constructor(public net:NetworkProvider...) { 
    this.clientA = net.createHost('AA');
    this.clientA.receive = (p:Packet) => { this.clientReceiveMachine(this.clientA, p); }
    this.server = net.createHost('55');
    this.server.receive = (p:Packet) => { this.serverReceiveMachine(this.server, p); }
  }
  clientReceiveMachine(h:Host, p:Packet) {
    console.log('Rcvd.hAddr:'+h.addr+' sa:'+p.sa+' da:'+p.da+' p:'+p.payload);
  }
  serverReceiveMachine(h:Host, p:Packet) {
    console.log('Rcvd.hAddr:'+h.addr+' sa:'+p.sa+' da:'+p.da+' p:'+p.payload);
      if (p.payload==='Hello') {
        h.send(p.sa, "HelloBack");
      }
  }

Even though it works fine, there’s a few things leaving me uncomfortable:

  • in order for the host to send and receive packets, it needs a reference to the network, so I set it with this in createHost --> doesn’t feel right
  • clients and servers need a different logic when receiving packets so I use a receive:Function property on the interface --> can be seen as a handler but too similar to callbacks to feel comfortable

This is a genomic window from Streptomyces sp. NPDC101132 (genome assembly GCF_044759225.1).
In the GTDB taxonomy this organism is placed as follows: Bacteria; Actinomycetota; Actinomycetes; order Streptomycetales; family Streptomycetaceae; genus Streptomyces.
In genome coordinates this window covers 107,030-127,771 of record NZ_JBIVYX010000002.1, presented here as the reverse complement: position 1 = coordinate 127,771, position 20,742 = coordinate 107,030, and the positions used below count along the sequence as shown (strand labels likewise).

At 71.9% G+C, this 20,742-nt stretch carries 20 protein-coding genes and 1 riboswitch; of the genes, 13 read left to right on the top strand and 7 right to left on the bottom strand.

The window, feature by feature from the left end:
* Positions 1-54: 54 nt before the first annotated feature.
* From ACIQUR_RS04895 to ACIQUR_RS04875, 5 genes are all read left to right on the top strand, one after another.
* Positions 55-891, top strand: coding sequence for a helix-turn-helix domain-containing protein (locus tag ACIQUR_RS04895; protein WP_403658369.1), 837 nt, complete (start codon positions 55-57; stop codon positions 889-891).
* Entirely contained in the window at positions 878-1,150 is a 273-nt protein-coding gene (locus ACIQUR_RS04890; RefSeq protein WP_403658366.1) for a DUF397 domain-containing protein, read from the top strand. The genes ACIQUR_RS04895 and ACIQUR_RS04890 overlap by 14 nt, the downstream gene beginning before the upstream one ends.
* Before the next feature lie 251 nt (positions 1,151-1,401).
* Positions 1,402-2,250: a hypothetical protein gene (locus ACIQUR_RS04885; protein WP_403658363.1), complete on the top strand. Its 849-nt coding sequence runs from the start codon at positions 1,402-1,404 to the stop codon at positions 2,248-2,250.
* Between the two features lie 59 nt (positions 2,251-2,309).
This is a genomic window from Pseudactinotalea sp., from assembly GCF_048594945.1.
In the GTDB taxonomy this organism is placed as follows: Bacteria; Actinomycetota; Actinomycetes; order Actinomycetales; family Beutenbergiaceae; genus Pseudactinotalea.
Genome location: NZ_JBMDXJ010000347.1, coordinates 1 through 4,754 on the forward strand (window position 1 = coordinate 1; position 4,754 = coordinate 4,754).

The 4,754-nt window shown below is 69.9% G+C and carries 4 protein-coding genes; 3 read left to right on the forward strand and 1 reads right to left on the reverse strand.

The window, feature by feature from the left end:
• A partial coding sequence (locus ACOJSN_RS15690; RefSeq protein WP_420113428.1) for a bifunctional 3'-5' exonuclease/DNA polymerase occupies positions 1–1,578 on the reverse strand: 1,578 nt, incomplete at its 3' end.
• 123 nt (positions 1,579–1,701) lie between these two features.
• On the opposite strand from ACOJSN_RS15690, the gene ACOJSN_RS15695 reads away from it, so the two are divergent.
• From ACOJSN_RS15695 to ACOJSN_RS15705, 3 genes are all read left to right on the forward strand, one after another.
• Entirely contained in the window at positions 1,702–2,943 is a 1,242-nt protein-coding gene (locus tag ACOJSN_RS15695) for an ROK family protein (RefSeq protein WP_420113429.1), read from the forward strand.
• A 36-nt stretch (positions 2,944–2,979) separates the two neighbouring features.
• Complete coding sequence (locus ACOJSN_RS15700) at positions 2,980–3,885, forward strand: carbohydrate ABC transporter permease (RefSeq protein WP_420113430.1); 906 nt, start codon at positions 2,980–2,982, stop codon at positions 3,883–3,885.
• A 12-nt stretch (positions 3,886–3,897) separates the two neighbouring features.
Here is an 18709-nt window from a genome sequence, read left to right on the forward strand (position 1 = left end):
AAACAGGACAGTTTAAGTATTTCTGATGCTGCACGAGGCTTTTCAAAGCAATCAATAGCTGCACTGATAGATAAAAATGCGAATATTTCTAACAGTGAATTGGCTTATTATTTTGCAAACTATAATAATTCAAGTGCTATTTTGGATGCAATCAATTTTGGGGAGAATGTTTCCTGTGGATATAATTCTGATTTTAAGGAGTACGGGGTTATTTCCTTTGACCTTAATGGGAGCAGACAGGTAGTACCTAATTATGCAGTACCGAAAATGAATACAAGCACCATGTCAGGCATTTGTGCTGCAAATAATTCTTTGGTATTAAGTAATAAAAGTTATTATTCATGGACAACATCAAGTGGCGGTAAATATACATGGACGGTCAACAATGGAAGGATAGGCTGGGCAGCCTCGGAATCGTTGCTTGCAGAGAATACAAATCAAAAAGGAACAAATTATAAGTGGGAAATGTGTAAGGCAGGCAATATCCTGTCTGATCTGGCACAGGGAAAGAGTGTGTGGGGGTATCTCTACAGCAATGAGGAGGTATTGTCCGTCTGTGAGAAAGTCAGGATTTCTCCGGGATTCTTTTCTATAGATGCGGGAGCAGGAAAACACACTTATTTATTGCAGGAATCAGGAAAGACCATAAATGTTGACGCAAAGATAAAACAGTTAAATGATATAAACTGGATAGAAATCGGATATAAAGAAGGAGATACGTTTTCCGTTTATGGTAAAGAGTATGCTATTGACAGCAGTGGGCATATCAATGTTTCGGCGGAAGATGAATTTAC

So once again, I’m sure there is a better way.
Complete code can be found at https://stackblitz.com/edit/i3-xs-net

No, it’s a singleton that spawns things.

I’m assuming for now that there is only a single Network. To deal with multihomed Hosts, you would have to convert addr into a list of addr/network pairs.

// this does not deal with multihomed hosts atm
export interface Host {
  addr: string;
  packets$: Observable<Packet>;
  activities$: Observable<string>;
}

@Injectable()
class HostFactory {
  constructor(private net: NetworkProvider) {}
  
  createHost(addr: string): Host {
    let rv = {addr} as Host;
    rv.packets$ = this.net.join(addr);
    rv.activities$ = rv.packets$.pipe(
        map(pkt => `R-${p.sa}:${p.da}:${p.payload}`));
    return rv;
  }

  // if needed, but i would try to make it not needed
  disposeHost(host: Host): void {
    this.net.unjoin(addr); 
  }
}

@UntilDestroy()
class HomePage {
  clientA: Host;
  server: Host;
  
  constructor(private hoster: HostProvider, private net: NetworkProvider) {
    this.clientA = hoster.createHost("AA");
    this.clientA.packets$.pipe(untilDestroyed(this))
      .subscribe(pkt => this.clientReceiveMachine(this.clientA, pkt));
    this.server = hoster.createHost("55");
    this.server.packets$.pipe(untilDestroyed(this))
      .subscribe(pkt => this.serverReceiveMachine(this.server, pkt));
  }

  serverReceiveMachine(h: Host, p: Packet) {